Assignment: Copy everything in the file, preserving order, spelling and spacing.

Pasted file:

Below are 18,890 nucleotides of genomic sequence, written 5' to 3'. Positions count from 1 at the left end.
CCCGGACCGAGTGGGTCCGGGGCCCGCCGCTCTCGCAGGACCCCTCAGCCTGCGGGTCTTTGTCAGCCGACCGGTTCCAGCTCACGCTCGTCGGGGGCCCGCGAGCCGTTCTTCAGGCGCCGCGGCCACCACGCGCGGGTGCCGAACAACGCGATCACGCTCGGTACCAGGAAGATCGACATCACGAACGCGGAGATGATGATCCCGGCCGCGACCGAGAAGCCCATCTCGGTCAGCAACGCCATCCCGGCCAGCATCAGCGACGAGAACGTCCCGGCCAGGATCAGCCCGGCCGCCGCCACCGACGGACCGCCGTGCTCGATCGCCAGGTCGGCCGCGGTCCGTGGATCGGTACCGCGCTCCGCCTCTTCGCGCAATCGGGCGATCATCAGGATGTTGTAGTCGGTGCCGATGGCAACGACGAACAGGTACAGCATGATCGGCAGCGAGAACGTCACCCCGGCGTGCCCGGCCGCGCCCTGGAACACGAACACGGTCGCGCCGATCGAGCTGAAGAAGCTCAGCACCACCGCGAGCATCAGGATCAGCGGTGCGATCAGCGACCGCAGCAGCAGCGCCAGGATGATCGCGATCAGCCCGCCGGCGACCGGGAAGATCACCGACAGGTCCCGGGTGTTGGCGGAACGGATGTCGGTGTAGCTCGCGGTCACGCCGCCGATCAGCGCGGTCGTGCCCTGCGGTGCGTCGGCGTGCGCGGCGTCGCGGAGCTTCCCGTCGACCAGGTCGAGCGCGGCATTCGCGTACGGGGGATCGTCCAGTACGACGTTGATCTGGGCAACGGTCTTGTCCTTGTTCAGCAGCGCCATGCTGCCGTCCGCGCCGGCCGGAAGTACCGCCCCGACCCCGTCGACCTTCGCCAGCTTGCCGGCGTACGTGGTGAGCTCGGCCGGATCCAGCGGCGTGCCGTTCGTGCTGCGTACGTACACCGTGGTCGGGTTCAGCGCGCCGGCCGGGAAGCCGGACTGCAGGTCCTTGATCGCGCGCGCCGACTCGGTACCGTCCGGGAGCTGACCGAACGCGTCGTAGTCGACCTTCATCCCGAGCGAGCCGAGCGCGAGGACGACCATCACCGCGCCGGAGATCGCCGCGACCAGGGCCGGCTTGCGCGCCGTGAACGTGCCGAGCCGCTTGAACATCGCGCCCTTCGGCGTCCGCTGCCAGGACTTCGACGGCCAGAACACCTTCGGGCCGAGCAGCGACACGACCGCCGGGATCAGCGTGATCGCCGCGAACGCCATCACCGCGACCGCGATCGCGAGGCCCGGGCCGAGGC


Below are 18,890 nucleotides of genomic sequence, written 5' to 3'. Positions count from 1 at the left end.
CCCGGACCGAGTGGGTCCGGGGCCCGCCGCTCTCGCAGGACCCCTCAGCCTGCGGGTCTTTGTCAGCCGACCGGTTCCAGCTCACGCTCGTCGGGGGCCCGCGAGCCGTTCTTCAGGCGCCGCGGCCACCACGCGCGGGTGCCGAACAACGCGATCACGCTCGGTACCAGGAAGATCGACATCACGAACGCGGAGATGATGATCCCGGCCGCGACCGAGAAGCCCATCTCGGTCAGCAACGCCATCCCGGCCAGCATCAGCGACGAGAACGTCCCGGCCAGGATCAGCCCGGCCGCCGCCACCGACGGACCGCCGTGCTCGATCGCCAGGTCGGCCGCGGTCCGTGGATCGGTACCGCGCTCCGCCTCTTCGCGCAATCGGGCGATCATCAGGATGTTGTAGTCGGTGCCGATGGCAACGACGAACAGGTACAGCATGATCGGCAGCGAGAACGTCACCCCGGCGTGCCCGGCCGCGCCCTGGAACACGAACACGGTCGCGCCGATCGAGCTGAAGAAGCTCAGCACCACCGCGAGCATCAGGATCAGCGGTGCGATCAGCGACCGCAGCAGCAGCGCCAGGATGATCGCGATCAGCCCGCCGGCGACCGGGAAGATCACCGACAGGTCCCGGGTGTTGGCGGAACGGATGTCGGTGTAGCTCGCGGTCACGCCGCCGATCAGCGCGGTCGTGCCCTGCGGTGCGTCGGCGTGCGCGGCGTCGCGGAGCTTCCCGTCGACCAGGTCGAGCGCGGCATTCGCGTACGGGGGATCGTCCAGTACGACGTTGATCTGGGCAACGGTCTTGTCCTTGTTCAGCAGCGCCATGCTGCCGTCCGCGCCGGCCGGAAGTACCGCCCCGACCCCGTCGACCTTCGCCAGCTTGCCGGCGTACGTGGTGAGCTCGGCCGGATCCAGCGGCGTGCCGTTCGTGCTGCGTACGTACACCGTGGTCGGGTTCAGCGCGCCGGCCGGGAAGCCGGACTGCAGGTCCTTGATCGCGCGCGCCGACTCGGTACCGTCCGGGAGCTGACCGAACGCGTCGTAGTCGACCTTCATCCCGAGCGAGCCGAGCGCGAGGACGACCATCACCGCGCCGGAGATCGCCGCGACCAGGGCCGGCTTGCGCGCCGTGAACGTGCCGAGCCGCTTGAACATCGCGCCCTTCGGCGTCCGCTGCCAGGACTTCGACGGCCAGAACACCTTCGGGCCGAGCAGCGACACGACCGCCGGGATCAGCGTGATCGCCGCGAACGCCATCACCGCGACCGCGATCGCGAGGCCCGGGCCGAGGC